Herxheimer Reactions in TBI Treatment
Formally known as the Jarisch-Herxheimber Reaction, or the Herxheimer reaction, it is named after the doctors who first described the reactions to treatment for syphilis, Adolph Jarisch and Karl Herxheimer.
The term "Herxheimer reaction" has expanded to include reactions to treatment for Lyme disease, which is also caused by a spirochete, and generally, by those who are familiar with the term, to the wide array of symptoms resulting from the die-off of the organisms and resulting increased neurotoxin that may take many months to abate.
Affectionately called "herx" (as in, "I'm herxing bad today"), the term is sometimes used to described the worsening of some or all symptoms that were present before treatment with the use of any antibiotic, antiparasitic, antifungal or antiviral prescribed for other parasitic (regardless of organism type) infections. Herxing can also result in new symptoms arising, very common in the treatment of Babesia, Bartonalla, Borrelia, and Ehrlichia infections.
Herx symptoms are generally different from those that are side-effects to active and inactive/inert ingredients, making it difficult for the patient and treating physician to determine if it is a drug reaction or herx. Along the lines of the joke, "The surgery was a success but the patient died," the severity of an individual symptom or total complex of herx symptoms in a patient can be so extreme, especially when herx symptoms include extreme pain, cognitive dysfunction, and depression, that patients frequently would prefer death over continuing with the treatment.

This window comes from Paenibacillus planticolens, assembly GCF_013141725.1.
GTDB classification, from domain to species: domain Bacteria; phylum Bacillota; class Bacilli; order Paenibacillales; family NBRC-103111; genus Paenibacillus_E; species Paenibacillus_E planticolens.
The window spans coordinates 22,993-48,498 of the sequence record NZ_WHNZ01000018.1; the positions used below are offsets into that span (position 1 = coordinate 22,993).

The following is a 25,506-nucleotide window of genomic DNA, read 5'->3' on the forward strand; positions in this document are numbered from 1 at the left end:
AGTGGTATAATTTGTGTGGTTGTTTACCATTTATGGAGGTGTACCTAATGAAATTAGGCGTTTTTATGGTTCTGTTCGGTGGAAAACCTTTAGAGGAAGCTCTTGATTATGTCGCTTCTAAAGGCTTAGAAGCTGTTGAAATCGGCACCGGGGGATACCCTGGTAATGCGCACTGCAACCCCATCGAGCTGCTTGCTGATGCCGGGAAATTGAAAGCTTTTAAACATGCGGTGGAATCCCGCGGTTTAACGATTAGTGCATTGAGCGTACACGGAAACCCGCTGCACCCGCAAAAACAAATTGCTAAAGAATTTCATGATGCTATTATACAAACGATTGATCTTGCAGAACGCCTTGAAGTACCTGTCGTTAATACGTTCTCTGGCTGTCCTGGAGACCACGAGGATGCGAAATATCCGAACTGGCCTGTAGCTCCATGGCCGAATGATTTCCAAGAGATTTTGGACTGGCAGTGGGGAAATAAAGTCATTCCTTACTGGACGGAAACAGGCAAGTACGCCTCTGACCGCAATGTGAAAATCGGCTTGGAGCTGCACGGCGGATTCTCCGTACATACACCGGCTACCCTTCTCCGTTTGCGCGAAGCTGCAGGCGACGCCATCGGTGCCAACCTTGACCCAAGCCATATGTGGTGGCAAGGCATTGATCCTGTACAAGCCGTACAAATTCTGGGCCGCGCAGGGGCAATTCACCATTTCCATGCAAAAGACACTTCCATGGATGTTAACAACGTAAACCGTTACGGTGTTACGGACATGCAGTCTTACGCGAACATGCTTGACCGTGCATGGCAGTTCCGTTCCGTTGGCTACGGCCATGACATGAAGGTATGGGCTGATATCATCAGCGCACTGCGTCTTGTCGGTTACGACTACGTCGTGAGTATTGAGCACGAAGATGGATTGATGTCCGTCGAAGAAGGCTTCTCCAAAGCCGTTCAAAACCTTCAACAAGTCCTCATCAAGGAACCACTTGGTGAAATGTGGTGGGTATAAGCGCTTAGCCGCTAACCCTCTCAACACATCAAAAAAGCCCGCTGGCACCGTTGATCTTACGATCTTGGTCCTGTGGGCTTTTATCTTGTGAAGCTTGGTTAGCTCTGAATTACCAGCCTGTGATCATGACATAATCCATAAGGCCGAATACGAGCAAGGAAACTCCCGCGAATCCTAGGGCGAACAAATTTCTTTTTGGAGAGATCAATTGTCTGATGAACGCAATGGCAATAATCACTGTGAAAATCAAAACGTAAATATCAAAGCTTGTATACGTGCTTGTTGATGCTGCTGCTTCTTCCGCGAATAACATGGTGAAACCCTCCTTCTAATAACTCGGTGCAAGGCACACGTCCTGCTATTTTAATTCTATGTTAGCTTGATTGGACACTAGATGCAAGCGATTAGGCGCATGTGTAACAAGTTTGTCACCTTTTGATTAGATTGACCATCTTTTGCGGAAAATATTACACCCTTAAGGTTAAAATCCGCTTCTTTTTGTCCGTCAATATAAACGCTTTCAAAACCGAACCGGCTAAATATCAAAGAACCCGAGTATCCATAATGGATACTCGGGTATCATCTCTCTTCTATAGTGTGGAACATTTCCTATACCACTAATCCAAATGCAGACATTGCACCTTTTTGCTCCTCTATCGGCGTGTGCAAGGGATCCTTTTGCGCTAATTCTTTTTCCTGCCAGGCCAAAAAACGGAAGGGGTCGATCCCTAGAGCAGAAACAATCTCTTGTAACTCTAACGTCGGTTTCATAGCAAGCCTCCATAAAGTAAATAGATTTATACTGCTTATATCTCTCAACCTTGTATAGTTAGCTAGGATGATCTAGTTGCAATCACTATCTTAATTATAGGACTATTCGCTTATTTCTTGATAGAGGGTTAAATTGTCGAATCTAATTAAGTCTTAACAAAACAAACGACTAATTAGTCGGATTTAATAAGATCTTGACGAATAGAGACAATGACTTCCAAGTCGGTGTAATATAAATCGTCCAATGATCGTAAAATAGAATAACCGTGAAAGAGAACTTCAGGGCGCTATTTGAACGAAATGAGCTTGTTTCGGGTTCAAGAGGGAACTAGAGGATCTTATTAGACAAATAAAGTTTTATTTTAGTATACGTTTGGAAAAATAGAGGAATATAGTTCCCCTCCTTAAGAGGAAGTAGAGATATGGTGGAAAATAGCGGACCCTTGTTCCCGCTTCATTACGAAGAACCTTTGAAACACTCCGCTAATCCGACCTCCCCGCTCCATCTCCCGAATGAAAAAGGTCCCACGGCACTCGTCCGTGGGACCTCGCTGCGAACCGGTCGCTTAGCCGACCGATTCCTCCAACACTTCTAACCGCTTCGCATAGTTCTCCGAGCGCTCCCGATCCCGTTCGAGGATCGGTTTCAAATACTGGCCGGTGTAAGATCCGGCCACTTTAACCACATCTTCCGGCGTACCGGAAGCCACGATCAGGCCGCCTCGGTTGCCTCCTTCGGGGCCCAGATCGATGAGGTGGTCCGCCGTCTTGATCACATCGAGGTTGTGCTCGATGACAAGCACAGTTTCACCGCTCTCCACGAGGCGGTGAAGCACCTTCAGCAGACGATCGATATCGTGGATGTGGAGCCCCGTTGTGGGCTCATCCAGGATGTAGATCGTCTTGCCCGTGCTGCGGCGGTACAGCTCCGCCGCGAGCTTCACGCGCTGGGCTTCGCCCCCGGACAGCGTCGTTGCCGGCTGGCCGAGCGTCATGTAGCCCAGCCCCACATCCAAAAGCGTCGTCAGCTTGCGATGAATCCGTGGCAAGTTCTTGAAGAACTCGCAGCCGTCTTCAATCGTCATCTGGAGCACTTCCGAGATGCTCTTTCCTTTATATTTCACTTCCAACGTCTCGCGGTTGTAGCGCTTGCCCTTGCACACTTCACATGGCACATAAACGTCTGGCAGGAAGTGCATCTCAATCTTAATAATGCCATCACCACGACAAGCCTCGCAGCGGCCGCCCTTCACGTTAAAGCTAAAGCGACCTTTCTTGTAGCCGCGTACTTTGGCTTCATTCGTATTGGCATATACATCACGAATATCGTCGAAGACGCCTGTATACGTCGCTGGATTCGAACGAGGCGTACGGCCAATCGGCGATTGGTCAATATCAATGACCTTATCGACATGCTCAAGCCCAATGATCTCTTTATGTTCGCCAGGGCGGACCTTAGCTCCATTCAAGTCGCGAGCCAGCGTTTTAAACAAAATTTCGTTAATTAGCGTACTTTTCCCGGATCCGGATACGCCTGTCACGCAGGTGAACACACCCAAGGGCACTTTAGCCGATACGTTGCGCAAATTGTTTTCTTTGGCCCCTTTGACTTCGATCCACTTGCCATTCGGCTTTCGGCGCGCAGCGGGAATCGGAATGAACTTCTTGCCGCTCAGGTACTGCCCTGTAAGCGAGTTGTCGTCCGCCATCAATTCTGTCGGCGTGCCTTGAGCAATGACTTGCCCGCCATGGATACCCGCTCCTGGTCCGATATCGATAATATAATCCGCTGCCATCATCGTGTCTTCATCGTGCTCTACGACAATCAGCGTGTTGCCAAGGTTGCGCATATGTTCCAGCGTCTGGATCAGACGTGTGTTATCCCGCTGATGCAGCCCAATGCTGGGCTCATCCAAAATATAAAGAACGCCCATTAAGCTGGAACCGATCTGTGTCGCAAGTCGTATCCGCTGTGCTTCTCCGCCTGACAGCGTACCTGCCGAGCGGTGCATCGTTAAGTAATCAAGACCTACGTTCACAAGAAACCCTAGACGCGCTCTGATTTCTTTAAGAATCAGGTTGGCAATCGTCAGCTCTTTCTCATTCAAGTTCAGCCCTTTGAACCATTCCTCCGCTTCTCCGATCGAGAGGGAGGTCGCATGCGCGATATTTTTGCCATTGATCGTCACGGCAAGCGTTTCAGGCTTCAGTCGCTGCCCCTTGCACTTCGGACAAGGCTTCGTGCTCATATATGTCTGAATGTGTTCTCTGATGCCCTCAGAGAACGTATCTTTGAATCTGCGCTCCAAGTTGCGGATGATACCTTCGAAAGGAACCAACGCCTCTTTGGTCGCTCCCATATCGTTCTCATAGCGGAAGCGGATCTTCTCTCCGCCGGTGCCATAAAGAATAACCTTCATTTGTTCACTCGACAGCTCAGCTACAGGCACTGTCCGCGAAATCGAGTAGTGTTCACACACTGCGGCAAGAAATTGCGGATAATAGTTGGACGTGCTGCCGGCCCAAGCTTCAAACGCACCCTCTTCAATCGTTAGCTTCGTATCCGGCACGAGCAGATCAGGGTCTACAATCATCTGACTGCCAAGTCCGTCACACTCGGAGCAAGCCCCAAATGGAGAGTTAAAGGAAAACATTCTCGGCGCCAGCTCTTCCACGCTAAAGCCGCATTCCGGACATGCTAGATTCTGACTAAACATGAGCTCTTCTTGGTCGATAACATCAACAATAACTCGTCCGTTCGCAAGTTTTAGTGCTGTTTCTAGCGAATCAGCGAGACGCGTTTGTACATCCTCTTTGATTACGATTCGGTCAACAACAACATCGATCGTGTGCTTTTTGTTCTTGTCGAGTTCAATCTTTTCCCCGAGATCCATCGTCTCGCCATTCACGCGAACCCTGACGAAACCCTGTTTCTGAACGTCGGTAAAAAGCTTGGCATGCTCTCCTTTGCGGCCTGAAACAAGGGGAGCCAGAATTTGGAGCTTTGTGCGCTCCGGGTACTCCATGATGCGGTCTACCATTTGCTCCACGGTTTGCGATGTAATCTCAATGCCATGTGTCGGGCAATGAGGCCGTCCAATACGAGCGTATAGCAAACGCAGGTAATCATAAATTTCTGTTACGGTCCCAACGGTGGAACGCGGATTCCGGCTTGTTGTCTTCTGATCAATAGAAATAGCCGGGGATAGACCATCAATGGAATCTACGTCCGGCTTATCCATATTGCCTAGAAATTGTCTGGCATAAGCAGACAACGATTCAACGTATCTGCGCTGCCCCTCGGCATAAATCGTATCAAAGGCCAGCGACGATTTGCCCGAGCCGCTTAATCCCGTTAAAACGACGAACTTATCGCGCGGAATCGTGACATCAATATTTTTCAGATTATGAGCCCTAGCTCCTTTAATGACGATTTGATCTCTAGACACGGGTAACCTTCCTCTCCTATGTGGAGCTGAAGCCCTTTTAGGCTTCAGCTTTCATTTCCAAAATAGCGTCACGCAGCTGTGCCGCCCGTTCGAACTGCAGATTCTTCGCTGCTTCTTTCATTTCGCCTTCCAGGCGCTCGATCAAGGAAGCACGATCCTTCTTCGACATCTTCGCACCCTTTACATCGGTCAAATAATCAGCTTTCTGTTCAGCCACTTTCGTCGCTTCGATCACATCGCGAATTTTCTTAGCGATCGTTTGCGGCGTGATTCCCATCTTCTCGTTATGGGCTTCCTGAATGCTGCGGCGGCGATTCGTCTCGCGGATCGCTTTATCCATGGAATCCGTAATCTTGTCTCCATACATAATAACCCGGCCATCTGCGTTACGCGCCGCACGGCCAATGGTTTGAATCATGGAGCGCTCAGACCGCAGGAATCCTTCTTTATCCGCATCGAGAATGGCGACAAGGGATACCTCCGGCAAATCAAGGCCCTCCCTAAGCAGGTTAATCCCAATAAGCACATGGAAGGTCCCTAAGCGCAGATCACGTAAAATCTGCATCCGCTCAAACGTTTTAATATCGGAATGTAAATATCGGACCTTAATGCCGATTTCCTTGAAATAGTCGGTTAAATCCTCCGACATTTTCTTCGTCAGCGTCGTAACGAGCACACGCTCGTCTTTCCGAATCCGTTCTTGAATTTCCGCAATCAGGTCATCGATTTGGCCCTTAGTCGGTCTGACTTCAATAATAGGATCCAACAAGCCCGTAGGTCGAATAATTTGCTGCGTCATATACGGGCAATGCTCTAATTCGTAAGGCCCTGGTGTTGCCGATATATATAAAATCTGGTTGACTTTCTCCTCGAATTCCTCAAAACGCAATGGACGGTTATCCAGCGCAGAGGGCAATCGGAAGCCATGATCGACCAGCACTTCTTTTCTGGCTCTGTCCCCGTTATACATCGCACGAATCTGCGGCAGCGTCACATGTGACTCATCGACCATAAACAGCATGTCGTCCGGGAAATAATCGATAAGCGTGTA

Since there is risk
of enabling the organisms to develop antibiotic resistance, there is debate
over whether or not patients who are on long-term antibiotic treatment
should, when experiencing such extreme herxes, take a break for a couple
of days or not. Many find that taking a couple of days off results in
a rapid abatement of the herxes for that time. When they re-start the
drug protocol, they begin to herx right away, but often the intensity
is reduced to some degree, and so the protocol more tolerable. This break-restart
may be done a couple of times over the course of a long period of treatment,
with each successive resumption being more tolerable, thus the patient
can stay on the drugs for longer periods of time.
More information on the herxheimer reaction can be found at:
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